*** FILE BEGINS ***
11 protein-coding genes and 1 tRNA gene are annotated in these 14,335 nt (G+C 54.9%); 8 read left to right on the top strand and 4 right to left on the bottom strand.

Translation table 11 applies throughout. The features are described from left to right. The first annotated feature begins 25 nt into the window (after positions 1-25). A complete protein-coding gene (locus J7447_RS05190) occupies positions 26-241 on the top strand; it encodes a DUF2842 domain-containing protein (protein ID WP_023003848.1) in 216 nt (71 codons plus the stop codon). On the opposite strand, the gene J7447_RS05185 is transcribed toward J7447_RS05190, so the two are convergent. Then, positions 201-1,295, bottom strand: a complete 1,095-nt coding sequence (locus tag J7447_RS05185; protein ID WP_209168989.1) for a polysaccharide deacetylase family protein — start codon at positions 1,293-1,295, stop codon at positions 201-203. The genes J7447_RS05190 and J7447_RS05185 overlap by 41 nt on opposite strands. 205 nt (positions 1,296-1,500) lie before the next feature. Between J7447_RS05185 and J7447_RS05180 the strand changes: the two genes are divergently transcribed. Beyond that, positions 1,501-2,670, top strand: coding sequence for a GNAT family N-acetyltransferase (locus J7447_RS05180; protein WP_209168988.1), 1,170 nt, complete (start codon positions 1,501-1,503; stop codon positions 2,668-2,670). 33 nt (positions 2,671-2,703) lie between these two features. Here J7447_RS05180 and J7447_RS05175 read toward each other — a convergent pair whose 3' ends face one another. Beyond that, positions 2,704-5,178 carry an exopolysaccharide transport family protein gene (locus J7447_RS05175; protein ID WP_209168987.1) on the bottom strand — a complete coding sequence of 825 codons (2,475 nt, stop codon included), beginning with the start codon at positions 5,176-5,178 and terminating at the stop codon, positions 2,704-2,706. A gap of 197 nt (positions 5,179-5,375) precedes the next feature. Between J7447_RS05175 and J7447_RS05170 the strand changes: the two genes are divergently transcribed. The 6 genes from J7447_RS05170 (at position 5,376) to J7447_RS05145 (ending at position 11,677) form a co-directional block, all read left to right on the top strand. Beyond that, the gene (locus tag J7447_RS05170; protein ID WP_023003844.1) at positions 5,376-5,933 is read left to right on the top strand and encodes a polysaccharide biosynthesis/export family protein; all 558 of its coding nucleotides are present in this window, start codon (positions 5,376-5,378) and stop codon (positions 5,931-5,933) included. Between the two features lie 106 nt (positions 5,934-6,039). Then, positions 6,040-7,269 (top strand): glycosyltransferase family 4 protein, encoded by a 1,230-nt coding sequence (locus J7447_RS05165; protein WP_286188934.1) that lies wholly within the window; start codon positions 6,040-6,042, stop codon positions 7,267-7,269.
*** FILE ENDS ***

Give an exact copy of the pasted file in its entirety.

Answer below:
11 protein-coding genes and 1 tRNA gene are annotated in these 14,335 nt (G+C 54.9%); 8 read left to right on the top strand and 4 right to left on the bottom strand.

Translation table 11 applies throughout. The features are described from left to right. The first annotated feature begins 25 nt into the window (after positions 1-25). A complete protein-coding gene (locus J7447_RS05190) occupies positions 26-241 on the top strand; it encodes a DUF2842 domain-containing protein (protein ID WP_023003848.1) in 216 nt (71 codons plus the stop codon). On the opposite strand, the gene J7447_RS05185 is transcribed toward J7447_RS05190, so the two are convergent. Then, positions 201-1,295, bottom strand: a complete 1,095-nt coding sequence (locus tag J7447_RS05185; protein ID WP_209168989.1) for a polysaccharide deacetylase family protein — start codon at positions 1,293-1,295, stop codon at positions 201-203. The genes J7447_RS05190 and J7447_RS05185 overlap by 41 nt on opposite strands. 205 nt (positions 1,296-1,500) lie before the next feature. Between J7447_RS05185 and J7447_RS05180 the strand changes: the two genes are divergently transcribed. Beyond that, positions 1,501-2,670, top strand: coding sequence for a GNAT family N-acetyltransferase (locus J7447_RS05180; protein WP_209168988.1), 1,170 nt, complete (start codon positions 1,501-1,503; stop codon positions 2,668-2,670). 33 nt (positions 2,671-2,703) lie between these two features. Here J7447_RS05180 and J7447_RS05175 read toward each other — a convergent pair whose 3' ends face one another. Beyond that, positions 2,704-5,178 carry an exopolysaccharide transport family protein gene (locus J7447_RS05175; protein ID WP_209168987.1) on the bottom strand — a complete coding sequence of 825 codons (2,475 nt, stop codon included), beginning with the start codon at positions 5,176-5,178 and terminating at the stop codon, positions 2,704-2,706. A gap of 197 nt (positions 5,179-5,375) precedes the next feature. Between J7447_RS05175 and J7447_RS05170 the strand changes: the two genes are divergently transcribed. The 6 genes from J7447_RS05170 (at position 5,376) to J7447_RS05145 (ending at position 11,677) form a co-directional block, all read left to right on the top strand. Beyond that, the gene (locus tag J7447_RS05170; protein ID WP_023003844.1) at positions 5,376-5,933 is read left to right on the top strand and encodes a polysaccharide biosynthesis/export family protein; all 558 of its coding nucleotides are present in this window, start codon (positions 5,376-5,378) and stop codon (positions 5,931-5,933) included. Between the two features lie 106 nt (positions 5,934-6,039). Then, positions 6,040-7,269 (top strand): glycosyltransferase family 4 protein, encoded by a 1,230-nt coding sequence (locus J7447_RS05165; protein WP_286188934.1) that lies wholly within the window; start codon positions 6,040-6,042, stop codon positions 7,267-7,269.